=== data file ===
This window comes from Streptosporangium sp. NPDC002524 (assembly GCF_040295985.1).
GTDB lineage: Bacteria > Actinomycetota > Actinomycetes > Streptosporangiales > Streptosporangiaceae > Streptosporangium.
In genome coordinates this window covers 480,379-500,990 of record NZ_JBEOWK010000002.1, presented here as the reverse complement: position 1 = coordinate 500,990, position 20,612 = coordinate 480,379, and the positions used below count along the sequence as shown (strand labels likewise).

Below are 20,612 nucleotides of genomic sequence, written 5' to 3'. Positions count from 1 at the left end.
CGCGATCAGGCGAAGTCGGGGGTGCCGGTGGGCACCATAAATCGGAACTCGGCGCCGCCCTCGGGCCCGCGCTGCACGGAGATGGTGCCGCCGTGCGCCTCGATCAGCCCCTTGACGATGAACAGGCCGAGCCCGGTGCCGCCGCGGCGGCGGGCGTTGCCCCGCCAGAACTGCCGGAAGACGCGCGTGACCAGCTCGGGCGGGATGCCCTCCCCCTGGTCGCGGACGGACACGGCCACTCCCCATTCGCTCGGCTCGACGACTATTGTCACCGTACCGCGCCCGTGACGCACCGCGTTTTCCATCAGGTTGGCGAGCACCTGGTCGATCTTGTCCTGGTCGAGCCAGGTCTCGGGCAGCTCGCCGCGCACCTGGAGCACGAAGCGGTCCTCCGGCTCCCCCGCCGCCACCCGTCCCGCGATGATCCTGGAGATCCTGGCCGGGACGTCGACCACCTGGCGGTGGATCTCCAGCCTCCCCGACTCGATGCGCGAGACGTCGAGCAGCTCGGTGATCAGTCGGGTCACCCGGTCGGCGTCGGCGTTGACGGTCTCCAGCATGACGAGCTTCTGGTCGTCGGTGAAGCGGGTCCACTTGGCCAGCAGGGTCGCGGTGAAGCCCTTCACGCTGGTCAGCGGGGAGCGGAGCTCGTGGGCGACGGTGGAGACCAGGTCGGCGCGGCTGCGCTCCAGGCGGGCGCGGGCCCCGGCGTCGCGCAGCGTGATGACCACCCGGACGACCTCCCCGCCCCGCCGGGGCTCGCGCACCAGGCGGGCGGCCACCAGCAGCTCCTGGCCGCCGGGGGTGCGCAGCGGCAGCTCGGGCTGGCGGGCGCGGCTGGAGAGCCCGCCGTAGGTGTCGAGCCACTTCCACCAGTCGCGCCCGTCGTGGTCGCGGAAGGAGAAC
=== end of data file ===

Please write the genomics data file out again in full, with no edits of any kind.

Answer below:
This window comes from Streptosporangium sp. NPDC002524 (assembly GCF_040295985.1).
GTDB lineage: Bacteria > Actinomycetota > Actinomycetes > Streptosporangiales > Streptosporangiaceae > Streptosporangium.
In genome coordinates this window covers 480,379-500,990 of record NZ_JBEOWK010000002.1, presented here as the reverse complement: position 1 = coordinate 500,990, position 20,612 = coordinate 480,379, and the positions used below count along the sequence as shown (strand labels likewise).

Below are 20,612 nucleotides of genomic sequence, written 5' to 3'. Positions count from 1 at the left end.
CGCGATCAGGCGAAGTCGGGGGTGCCGGTGGGCACCATAAATCGGAACTCGGCGCCGCCCTCGGGCCCGCGCTGCACGGAGATGGTGCCGCCGTGCGCCTCGATCAGCCCCTTGACGATGAACAGGCCGAGCCCGGTGCCGCCGCGGCGGCGGGCGTTGCCCCGCCAGAACTGCCGGAAGACGCGCGTGACCAGCTCGGGCGGGATGCCCTCCCCCTGGTCGCGGACGGACACGGCCACTCCCCATTCGCTCGGCTCGACGACTATTGTCACCGTACCGCGCCCGTGACGCACCGCGTTTTCCATCAGGTTGGCGAGCACCTGGTCGATCTTGTCCTGGTCGAGCCAGGTCTCGGGCAGCTCGCCGCGCACCTGGAGCACGAAGCGGTCCTCCGGCTCCCCCGCCGCCACCCGTCCCGCGATGATCCTGGAGATCCTGGCCGGGACGTCGACCACCTGGCGGTGGATCTCCAGCCTCCCCGACTCGATGCGCGAGACGTCGAGCAGCTCGGTGATCAGTCGGGTCACCCGGTCGGCGTCGGCGTTGACGGTCTCCAGCATGACGAGCTTCTGGTCGTCGGTGAAGCGGGTCCACTTGGCCAGCAGGGTCGCGGTGAAGCCCTTCACGCTGGTCAGCGGGGAGCGGAGCTCGTGGGCGACGGTGGAGACCAGGTCGGCGCGGCTGCGCTCCAGGCGGGCGCGGGCCCCGGCGTCGCGCAGCGTGATGACCACCCGGACGACCTCCCCGCCCCGCCGGGGCTCGCGCACCAGGCGGGCGGCCACCAGCAGCTCCTGGCCGCCGGGGGTGCGCAGCGGCAGCTCGGGCTGGCGGGCGCGGCTGGAGAGCCCGCCGTAGGTGTCGAGCCACTTCCACCAGTCGCGCCCGTCGTGGTCGCGGAAGGAGAAC